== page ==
Last modified on May 8th, 2015
By Bryan Ives
Let’s face the cold hard facts – even a dedicated, professional management team can get in a bind once in a while. Proactive managers realize preparing for the unexpected is essential, whether it’s a cash shortfall or a sudden downturn in the market.
But, from an owner’s perspective, warning signs you have lost control of your property create uncertainty and stress. Here are some signs you might be heading for major problems – or worse, financial disaster.
Frequent Cash Calls Signal Poor Planning
Do you ever call your owners and ask for a temporary infusion of cash? If you find yourself trying to get caught up month after month, there’s a problem. Multifamily rental income should cover operating expenses and provide profits for the management company and property owners.
The solution: Prepare a realistic operating budget – and stick to it. Review your budget with your team and owners frequently to identify areas where you can tighten the belt or renegotiate third-party contracts. Your managers should have access to accounts payable aging reports with supporting detail.
Late Payments, High Eviction Rates and Low Retention Rates Signal Poor Leasing Strategies
If a resident gets behind on their rent, it’s hard to catch up. The longer the situation continues, the more lost revenue your company experiences. While you may immediately start eviction within your lease terms, a better solution would be to prevent problems from becoming a property-wide issue.
The solution: Initiate strong resident screening and vetting protocol. Include a master rent roll that details rents collected and outstanding balances for every unit. A monthly review of aged accounts receivable reports will help you spot potential patterns early, allowing you to modify your leasing strategies before things get totally out of control.
An Uptick in Resident Complaints Signals Poor Communication and Customer Service
Residents deserve to have a consistent and efficient way to report maintenance issues. If you find your office personnel are fielding a high volume of complaints, it might be time to take a look at your reporting and responding processes. Can your residents report major problems – like a plumbing leak or electrical problem – 24/7? Does your maintenance team respond quickly, acknowledging the report and providing a realistic time frame for resolution?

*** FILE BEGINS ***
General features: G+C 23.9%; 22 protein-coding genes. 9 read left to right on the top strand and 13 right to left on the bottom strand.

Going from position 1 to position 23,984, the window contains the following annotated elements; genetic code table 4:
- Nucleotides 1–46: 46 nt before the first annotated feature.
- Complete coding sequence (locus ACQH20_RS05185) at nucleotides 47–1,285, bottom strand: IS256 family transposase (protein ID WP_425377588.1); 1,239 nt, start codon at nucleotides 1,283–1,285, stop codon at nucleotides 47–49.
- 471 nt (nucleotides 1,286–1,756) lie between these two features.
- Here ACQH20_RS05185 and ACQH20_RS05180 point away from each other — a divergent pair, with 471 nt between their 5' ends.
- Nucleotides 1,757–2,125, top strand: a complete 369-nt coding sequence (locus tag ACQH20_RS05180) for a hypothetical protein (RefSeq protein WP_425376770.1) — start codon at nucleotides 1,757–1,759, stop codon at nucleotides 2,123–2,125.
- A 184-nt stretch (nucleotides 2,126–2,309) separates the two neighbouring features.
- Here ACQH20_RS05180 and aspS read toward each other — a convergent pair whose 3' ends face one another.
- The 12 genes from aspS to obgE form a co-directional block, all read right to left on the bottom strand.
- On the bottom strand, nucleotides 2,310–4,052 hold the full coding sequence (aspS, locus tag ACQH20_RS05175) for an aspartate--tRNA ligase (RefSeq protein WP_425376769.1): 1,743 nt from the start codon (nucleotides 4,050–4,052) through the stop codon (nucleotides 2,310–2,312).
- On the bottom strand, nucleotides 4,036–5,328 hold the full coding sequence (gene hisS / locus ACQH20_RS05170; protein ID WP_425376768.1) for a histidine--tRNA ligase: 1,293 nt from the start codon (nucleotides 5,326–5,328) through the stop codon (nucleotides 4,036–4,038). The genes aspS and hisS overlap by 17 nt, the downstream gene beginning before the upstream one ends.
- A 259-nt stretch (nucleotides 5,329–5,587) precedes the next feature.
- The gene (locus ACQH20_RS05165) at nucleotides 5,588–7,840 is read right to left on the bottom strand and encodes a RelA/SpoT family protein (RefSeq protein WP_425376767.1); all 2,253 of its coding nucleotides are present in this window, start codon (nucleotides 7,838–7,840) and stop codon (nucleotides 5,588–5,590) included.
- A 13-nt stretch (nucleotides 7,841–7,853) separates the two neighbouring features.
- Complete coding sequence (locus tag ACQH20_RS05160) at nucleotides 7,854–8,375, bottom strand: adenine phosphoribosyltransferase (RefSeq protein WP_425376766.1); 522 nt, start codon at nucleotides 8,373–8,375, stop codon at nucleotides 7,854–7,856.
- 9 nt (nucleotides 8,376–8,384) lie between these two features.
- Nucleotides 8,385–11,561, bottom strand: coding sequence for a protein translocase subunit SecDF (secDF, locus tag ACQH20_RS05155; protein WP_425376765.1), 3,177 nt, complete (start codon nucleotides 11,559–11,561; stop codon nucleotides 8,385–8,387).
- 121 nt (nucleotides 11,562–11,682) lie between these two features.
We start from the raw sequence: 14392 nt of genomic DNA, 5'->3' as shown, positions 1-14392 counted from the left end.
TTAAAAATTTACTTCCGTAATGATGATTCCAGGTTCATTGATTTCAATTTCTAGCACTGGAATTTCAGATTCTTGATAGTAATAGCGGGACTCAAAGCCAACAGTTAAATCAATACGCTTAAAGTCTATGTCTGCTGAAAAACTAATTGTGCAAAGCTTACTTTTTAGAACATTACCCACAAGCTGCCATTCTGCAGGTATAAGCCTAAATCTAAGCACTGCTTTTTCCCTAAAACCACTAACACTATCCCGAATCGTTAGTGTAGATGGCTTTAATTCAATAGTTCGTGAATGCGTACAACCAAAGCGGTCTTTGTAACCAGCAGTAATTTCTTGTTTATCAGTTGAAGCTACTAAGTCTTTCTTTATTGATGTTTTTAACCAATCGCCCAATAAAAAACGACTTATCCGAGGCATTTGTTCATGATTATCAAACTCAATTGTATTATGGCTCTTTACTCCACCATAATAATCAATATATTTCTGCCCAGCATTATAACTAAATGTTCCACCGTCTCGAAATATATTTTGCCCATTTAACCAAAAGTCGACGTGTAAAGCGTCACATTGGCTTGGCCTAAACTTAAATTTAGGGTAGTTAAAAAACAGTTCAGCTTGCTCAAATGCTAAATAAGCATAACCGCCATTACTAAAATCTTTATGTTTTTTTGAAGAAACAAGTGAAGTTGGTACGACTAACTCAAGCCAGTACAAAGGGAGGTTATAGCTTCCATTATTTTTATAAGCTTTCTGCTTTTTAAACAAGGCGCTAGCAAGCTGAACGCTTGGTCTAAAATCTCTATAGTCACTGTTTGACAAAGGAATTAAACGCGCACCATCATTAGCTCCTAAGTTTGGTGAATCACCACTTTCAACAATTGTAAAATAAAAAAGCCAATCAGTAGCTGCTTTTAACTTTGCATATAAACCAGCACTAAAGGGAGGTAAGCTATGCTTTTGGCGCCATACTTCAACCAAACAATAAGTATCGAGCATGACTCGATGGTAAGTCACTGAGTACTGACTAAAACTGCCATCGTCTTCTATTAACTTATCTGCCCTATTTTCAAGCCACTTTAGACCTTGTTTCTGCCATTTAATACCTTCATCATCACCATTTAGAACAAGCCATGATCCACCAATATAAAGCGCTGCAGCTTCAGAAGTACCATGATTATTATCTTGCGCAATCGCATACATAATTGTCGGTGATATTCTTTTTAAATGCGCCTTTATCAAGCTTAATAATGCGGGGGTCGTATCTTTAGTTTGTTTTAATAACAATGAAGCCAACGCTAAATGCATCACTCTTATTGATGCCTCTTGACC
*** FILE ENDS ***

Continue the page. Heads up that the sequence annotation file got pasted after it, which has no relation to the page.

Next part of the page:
The solution: Implement a maintenance policy that includes routine inspections to eliminate unnecessary inconvenience for residents. Provide digital and/or printed documentation that identifies issues that qualify as emergencies and the proper channels for requesting service. Encourage renters to use online resident portals whenever possible. Keep owners in the loop. Disgruntled residents may track down the owners if their problems aren’t resolved quickly. It’s never a confidence-building experience for an owner to get a call about a plumbing leak at three o’clock in the morning.
Low Occupancy Rates and Limited Renewals Signal Weak Marketing Strategies
When you’re reviewing your rent roll and monthly tenant reports, remember to review renewal numbers. Low renewal rates may signal failures in your marketing campaign strategies as well as customer service issues.
The solution: Review your marketing plan, including online reputation management and referral strategies. If you don’t have a quick make-ready program so you can turn your units efficiently, make that a priority. Offering early renewal options for current tenants and pre-leasing programs for future tenants can boost retention rates and lower vacancy numbers, too. Initiating a sixty-days out plan to start the discussion about renewals works well for many multifamily property managers.
If you recognize any of these red flags, it’s time to review company policies and processes. Better for you to take control before your owners lose confidence in your ability to manage their investment properties.
Comments by Bryan Ives